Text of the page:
[/quote]
Exactly: you're not asking these questions of a computer.  You're asking them of a vastly intelligent extra-planar being.  The reason given for them lying is that it IRRITATES them to be  bothered, not some weird magical compulsion to tell nothing but lies.  So if a being like that decides it wants to lie to you, it may answer some of your questions truthfully, and some not.  After all, the best lies contain an element of truth.  Given how smart and knowledgeable these beings are supposed to be, you can bet they know how to gull you.
Title: Re: Hard Core Optimizers: What in The Hell Does a Good Adventure Look Like?
Post by: The_Mad_Linguist on June 05, 2011, 02:05:32 AM
Quote
o if a being like that decides it wants to lie to you, it may answer some of your questions truthfully, and some not.
If it decides it wants to lie to you, it'll roll a 91-99 and lie to you.  That's how it works.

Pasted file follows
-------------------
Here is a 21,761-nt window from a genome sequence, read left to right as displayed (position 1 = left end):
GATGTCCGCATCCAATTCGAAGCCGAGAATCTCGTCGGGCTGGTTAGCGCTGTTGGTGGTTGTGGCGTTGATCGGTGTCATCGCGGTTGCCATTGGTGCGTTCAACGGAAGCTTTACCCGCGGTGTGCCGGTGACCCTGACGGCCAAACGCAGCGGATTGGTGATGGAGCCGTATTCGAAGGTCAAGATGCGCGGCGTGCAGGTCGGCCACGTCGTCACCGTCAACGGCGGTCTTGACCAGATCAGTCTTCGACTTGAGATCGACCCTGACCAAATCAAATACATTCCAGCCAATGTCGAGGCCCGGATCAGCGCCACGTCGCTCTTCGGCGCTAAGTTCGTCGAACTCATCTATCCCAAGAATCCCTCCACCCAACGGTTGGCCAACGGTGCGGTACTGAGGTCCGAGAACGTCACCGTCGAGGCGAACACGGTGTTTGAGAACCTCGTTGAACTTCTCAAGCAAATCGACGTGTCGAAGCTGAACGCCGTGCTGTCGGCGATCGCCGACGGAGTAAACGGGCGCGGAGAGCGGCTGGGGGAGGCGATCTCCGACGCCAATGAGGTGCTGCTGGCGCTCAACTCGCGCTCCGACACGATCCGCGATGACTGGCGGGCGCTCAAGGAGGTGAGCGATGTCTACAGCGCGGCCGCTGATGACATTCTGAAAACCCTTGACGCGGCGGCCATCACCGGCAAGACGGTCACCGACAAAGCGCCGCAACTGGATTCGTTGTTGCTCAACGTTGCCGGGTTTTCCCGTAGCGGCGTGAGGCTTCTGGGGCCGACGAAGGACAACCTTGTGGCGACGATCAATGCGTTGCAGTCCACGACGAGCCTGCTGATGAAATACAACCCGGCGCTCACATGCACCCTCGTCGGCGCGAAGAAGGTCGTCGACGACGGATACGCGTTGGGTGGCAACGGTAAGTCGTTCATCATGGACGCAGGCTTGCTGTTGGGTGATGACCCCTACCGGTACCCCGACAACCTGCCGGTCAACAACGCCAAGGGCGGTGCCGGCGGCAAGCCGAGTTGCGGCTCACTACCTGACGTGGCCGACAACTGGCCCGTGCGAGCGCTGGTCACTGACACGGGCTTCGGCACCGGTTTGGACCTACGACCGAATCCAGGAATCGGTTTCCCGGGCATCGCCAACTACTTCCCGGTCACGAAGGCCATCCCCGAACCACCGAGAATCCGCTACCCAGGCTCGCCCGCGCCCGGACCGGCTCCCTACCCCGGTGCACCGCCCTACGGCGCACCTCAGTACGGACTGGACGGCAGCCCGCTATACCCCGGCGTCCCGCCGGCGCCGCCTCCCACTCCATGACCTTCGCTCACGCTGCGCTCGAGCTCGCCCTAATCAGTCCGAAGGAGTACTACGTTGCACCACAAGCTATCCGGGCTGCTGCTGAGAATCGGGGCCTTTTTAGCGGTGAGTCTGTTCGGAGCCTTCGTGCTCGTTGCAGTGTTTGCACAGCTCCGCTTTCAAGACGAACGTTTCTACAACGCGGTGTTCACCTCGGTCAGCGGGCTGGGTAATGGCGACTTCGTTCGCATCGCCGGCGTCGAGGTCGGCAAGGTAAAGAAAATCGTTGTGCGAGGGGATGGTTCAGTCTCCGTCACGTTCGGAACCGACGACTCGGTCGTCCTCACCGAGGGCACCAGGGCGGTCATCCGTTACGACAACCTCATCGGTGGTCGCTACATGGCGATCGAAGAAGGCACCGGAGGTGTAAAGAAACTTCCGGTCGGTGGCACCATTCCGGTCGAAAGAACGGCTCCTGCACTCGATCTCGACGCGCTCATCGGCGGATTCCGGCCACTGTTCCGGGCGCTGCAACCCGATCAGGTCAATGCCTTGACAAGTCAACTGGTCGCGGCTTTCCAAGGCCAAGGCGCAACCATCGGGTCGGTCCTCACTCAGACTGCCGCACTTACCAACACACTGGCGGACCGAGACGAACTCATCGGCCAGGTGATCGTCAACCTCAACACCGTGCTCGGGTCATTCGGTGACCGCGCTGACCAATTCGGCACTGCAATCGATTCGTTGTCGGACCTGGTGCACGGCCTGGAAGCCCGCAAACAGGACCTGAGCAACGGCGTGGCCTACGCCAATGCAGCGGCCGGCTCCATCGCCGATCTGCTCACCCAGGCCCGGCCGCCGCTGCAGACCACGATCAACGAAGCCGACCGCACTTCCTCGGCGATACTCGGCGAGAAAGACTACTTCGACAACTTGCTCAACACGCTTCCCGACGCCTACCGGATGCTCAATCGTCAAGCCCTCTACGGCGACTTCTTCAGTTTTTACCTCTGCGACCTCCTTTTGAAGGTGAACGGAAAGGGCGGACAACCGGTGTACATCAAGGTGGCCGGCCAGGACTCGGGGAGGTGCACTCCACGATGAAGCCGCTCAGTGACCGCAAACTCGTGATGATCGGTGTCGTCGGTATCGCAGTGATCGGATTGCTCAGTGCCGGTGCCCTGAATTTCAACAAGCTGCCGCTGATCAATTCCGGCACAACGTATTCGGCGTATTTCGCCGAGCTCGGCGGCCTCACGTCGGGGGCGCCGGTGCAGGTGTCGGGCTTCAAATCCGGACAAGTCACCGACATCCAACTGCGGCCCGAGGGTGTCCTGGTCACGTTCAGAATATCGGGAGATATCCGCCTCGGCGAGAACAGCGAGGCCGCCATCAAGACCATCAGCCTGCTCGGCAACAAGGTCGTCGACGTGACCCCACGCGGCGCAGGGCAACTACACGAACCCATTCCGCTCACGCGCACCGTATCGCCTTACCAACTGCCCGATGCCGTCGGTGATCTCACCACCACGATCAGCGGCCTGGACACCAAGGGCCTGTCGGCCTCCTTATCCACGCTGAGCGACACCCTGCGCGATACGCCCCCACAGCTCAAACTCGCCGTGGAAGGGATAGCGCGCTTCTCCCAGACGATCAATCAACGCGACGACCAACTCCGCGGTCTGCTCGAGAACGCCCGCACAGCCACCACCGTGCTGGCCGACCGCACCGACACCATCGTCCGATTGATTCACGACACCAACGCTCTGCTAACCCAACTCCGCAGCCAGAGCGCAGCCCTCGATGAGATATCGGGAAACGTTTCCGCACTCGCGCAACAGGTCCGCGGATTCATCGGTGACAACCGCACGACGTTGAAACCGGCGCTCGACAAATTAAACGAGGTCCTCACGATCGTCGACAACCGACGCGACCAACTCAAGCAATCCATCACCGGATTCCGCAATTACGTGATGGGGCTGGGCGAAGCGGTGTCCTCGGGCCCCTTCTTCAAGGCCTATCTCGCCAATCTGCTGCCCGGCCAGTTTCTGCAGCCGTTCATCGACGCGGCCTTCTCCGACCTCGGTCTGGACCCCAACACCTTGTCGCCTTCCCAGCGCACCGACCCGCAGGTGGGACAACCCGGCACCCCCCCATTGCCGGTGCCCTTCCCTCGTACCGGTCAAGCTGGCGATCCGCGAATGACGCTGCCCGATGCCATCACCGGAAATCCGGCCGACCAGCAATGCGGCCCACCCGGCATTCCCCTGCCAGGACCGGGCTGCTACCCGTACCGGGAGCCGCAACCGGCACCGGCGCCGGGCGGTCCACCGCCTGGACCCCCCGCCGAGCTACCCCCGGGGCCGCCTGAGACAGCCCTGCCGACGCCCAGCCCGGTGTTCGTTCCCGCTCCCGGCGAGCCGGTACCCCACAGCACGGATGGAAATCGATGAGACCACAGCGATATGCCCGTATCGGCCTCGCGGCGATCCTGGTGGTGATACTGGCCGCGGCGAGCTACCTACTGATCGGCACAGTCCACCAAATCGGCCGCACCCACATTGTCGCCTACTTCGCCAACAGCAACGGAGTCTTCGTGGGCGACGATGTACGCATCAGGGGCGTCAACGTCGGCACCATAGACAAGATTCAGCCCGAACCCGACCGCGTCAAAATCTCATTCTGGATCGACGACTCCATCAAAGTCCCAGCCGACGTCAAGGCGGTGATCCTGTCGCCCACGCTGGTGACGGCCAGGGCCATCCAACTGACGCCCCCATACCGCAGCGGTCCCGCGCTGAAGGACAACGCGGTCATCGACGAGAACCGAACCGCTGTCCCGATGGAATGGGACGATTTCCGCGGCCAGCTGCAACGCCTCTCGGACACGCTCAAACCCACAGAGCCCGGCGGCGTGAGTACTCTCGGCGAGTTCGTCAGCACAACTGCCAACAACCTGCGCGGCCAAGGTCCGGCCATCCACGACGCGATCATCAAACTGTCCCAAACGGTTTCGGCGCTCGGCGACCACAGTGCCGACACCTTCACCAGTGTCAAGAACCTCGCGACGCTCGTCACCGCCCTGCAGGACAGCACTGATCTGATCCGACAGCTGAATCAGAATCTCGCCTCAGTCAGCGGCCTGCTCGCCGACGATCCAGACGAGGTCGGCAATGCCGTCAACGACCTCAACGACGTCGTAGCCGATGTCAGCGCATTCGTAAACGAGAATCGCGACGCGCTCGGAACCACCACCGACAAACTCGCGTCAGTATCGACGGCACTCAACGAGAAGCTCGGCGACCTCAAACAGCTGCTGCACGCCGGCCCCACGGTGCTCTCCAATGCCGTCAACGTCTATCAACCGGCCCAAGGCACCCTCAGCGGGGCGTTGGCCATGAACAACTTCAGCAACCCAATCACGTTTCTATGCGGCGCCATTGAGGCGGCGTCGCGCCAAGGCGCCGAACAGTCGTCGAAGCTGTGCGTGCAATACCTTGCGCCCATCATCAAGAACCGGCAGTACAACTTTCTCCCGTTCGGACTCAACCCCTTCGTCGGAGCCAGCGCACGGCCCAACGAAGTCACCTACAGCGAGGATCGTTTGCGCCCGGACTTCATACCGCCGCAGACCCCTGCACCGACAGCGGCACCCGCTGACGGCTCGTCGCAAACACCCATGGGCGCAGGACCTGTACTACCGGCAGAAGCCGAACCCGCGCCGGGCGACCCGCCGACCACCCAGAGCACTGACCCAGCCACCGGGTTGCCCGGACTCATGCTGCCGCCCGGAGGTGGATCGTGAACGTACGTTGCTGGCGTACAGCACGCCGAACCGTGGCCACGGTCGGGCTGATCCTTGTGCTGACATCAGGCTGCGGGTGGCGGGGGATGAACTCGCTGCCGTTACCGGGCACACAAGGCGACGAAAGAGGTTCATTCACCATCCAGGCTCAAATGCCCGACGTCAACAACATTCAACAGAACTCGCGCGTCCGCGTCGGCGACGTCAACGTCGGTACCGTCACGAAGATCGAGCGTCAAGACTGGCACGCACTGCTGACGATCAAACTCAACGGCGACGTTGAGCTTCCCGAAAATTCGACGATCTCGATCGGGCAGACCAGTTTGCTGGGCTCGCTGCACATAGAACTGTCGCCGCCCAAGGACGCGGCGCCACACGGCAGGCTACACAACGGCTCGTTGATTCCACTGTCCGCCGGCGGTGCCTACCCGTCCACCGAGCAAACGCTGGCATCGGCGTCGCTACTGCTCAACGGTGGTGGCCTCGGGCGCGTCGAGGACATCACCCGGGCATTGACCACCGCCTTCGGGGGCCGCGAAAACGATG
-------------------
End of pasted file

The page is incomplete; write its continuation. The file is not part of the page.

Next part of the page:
And if I'm talking to the machine god of pure logic and order, it damn well better act like a computer.
Title: Re: Hard Core Optimizers: What in The Hell Does a Good Adventure Look Like?
Post by: Tohron on June 05, 2011, 02:46:46 AM
his resources are effectively limitless, meaning it's nothing to send a cadre of well trained anything after a canny party,
And, due to his high int score, once he notices the party's rapid gain in power level, to send something with blasphemy at them before they have a chance to get even close to his CL.

Well, if we're being realistic about it :P  If we're still keeping him as an actual BBEG instead of just a Deux Ex Machina, this isn't needed, but if he's TRUE to paranoid archmage, this is unavoidable...

Though you could have him not do it until CoP lets them know it's coming and avoid it somehow.